Bring flowers, birds, bees back to meadows


This video, by BirdLife in the Netherlands, says about itself (translated):

August 25, 2014

Farmer Bink’s Rich Meadow: ‘Sowing the seeds of love for the birds and the bees‘.

Farmer Bink wants the flowers, bees and birds back into his pasture. Help him! Share this movie and sign the petition here.

One of the bird species which biodiverse meadows in the Netherlands attract are golden plovers in winter.

Honey bee reproduction, new research


This video is called Honey Bees – Life Cycle.

From Wildlife Extra:

Researchers discover what causes honeybees to prepare for reproduction

When a colony of honeybees reaches the first stage in its reproductive cycle it builds a special type of comb used for rearing male reproductive bees, called drones. But what triggers that first stage?

A team of experts from the Department of Neurobiology and Behaviour at Cornell University, led by Michael Smith, set out to answer that question, reports the journal Naturwissenschaften – The Science of Nature.

Reproduction isn’t always a honeybee colony’s top priority. Early in a colony’s development, its primary focus is on survival and growth.

However, when the colony reaches a certain stage, its workers start investing in reproduction. The first step is building cells of drone comb, the special comb made up of large cells in which the drones are reared.

Drones develop from unfertilised eggs. Their sole purpose in a colony is to mate with virgin queens from other colonies, thereby spreading the genes of the colony that produced the successful drones.

Virgin queens in turn need to mate with drones before they can lay fertilised eggs that will become worker bees.

Queens will mate with over a dozen drones during their single nuptial flight, after which they are stocked with sperm for life.

Smith and his team were puzzled about precisely which colony features kick-start this key process of drone comb building.

Is it the number of workers in the colony? Is it the total area of worker comb? Or is it the number of brood in the colony? Or the size of the colony’s honey stores?

The Cornell University researchers found that while every colony built worker comb (non-reproductive comb), not every colony built drone comb (reproductive comb).

They discovered that an increase in the number of workers stimulated them to start constructing drone comb. This was seen whenever colonies contained 4,000 or more worker bees.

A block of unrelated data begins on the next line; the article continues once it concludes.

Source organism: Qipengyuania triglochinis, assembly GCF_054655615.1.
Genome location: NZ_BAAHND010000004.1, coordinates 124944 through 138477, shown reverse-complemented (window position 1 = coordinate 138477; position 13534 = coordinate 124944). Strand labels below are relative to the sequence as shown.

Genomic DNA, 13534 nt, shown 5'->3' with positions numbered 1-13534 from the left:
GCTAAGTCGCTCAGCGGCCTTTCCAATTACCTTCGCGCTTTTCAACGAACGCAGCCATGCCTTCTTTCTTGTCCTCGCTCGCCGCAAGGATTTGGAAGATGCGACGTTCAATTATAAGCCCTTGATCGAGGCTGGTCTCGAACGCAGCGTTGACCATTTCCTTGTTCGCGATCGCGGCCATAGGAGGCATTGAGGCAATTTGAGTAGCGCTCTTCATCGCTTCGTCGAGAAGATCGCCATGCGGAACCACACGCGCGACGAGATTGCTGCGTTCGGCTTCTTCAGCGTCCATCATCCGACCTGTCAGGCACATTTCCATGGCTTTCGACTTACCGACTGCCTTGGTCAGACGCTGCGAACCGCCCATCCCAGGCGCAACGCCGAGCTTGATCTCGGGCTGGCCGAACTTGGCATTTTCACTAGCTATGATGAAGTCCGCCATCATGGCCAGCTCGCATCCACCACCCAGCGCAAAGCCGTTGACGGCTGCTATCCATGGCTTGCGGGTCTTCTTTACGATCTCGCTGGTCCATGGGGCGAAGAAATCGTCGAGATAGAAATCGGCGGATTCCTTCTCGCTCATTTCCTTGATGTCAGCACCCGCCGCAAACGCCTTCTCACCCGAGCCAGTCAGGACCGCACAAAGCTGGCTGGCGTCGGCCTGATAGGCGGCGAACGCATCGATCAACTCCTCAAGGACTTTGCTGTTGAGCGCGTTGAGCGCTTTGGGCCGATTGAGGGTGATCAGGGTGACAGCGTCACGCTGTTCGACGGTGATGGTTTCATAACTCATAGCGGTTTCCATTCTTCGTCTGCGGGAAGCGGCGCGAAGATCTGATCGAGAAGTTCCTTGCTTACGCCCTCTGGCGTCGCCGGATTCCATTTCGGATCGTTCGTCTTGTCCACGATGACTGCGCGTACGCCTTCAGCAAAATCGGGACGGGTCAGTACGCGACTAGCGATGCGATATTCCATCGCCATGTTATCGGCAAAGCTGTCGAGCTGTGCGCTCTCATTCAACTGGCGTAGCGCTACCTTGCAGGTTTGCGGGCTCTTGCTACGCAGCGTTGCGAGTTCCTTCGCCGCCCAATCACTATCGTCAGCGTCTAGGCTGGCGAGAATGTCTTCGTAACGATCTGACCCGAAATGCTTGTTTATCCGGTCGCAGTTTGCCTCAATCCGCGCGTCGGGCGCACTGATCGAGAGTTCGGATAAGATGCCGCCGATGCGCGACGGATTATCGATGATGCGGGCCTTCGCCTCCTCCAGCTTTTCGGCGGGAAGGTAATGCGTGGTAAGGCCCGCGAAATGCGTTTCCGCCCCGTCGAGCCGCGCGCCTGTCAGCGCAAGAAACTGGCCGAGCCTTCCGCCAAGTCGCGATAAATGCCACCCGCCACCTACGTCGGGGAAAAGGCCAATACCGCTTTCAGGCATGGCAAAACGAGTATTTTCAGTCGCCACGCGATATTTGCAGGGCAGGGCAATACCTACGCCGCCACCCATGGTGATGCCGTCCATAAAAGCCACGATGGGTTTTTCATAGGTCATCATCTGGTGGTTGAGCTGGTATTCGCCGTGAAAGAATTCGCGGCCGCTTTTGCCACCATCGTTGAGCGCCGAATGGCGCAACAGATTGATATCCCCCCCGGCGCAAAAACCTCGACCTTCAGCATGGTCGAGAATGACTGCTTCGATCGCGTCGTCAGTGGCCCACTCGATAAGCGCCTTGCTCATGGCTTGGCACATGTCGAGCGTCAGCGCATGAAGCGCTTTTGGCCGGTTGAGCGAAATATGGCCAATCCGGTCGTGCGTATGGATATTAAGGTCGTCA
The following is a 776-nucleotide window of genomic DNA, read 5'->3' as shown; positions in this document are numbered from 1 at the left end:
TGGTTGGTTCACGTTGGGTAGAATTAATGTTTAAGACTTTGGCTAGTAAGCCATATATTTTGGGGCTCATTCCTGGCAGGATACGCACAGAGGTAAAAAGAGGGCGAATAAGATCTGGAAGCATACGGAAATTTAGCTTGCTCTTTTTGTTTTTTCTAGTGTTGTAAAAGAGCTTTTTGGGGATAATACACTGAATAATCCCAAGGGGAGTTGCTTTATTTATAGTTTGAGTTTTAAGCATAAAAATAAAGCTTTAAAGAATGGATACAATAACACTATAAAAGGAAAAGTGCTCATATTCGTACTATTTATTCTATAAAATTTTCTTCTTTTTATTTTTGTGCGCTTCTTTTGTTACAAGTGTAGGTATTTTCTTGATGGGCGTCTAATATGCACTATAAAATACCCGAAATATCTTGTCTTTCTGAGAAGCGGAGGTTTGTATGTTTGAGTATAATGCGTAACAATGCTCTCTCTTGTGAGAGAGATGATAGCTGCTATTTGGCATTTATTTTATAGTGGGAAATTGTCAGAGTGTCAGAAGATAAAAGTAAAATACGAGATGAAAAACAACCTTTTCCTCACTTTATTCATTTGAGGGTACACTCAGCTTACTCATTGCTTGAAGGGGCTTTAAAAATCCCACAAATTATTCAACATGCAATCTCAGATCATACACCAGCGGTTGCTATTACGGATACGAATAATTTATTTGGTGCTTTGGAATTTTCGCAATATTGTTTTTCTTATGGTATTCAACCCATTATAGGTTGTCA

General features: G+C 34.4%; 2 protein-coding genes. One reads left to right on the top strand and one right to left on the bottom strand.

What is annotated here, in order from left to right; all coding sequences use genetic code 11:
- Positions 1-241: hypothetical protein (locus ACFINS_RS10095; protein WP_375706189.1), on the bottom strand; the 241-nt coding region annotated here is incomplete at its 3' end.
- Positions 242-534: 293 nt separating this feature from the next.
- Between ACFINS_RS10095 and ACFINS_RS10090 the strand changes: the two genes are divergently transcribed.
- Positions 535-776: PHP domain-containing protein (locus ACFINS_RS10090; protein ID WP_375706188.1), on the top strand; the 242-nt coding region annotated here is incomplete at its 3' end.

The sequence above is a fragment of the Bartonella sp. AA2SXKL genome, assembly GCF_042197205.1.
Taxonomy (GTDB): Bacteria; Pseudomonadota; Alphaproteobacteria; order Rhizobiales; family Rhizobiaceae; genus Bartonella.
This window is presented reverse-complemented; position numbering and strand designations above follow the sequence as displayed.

The researchers are still left wondering about precisely how an individual worker bee ‘knows’ how many other workers there are in its colony.

They speculate that this might have to do with how crowded individuals feel while working side-by-side in the hive. Further research is currently being conducted to shed more light on this mystery.

“Colonies with more workers built a greater proportion of drone comb, whereas colonies with more comb, more brood, or more honey stores, did not do so,” Smith said. “We estimate that a colony needs approximately 4,000 workers to invest in building drone comb.”

The researchers believe that their findings are also relevant to other social systems in which a group’s members must adjust their behaviour in relationship to the group’s size.

Rare bees not rare on Texel island


This video from the USA is called A huge Sand Bee colony near Palmdale, California.

Warden Erik van der Spek on Texel island in the Netherlands reports about a bee species, which is rare in the Netherlands as a whole.

Andrena argentata sand bees, however, are not rare in the sand dunes of Texel. Sometimes, there are colonies of thousands of individuals.

New bee species discovered on Vlieland island


This video from the USA says about itself:

Meet the Natives: Wild Bees

27 August 2013

Follow University of Wisconsin-Madison Entomologist Claudio Gratton as he studies native bees and their habitats in search of new options for pollinating plants.

Learn more in our related QUEST article.

Warden Arden Bruin reports about discoveries by entomologist Arie Koster about bees on Vlieland island.

After 1980, over forty wild bee species have been seen on Vlieland. Probably there are more, as there has not been that much research.

This year, two species, new for the island, were seen in 2014: European wool carder bee and Hylaeus hyalinatus.

Unfortunately, the moss carder bee was not seen this year, though it had been seen in earlier years.

Bayer’s neonicotinoids kill birds, new research


This video says about itself:

Bees Dying Off, Colony Collapse

29 aug. 2010

Imagine a world without bees..

Imidacloprid is the most widely used insecticide in the world and Bayer´s best-selling pesticide (2009 sales: €606 million). The substance is often used as seed-dressing, especially for maize, sunflower and rapeseed. The beginning of the marketing of imidacloprid coincided with the occurrence of large bee deaths, first in France, later on also in many other European countries, Canada, the US and Brazil.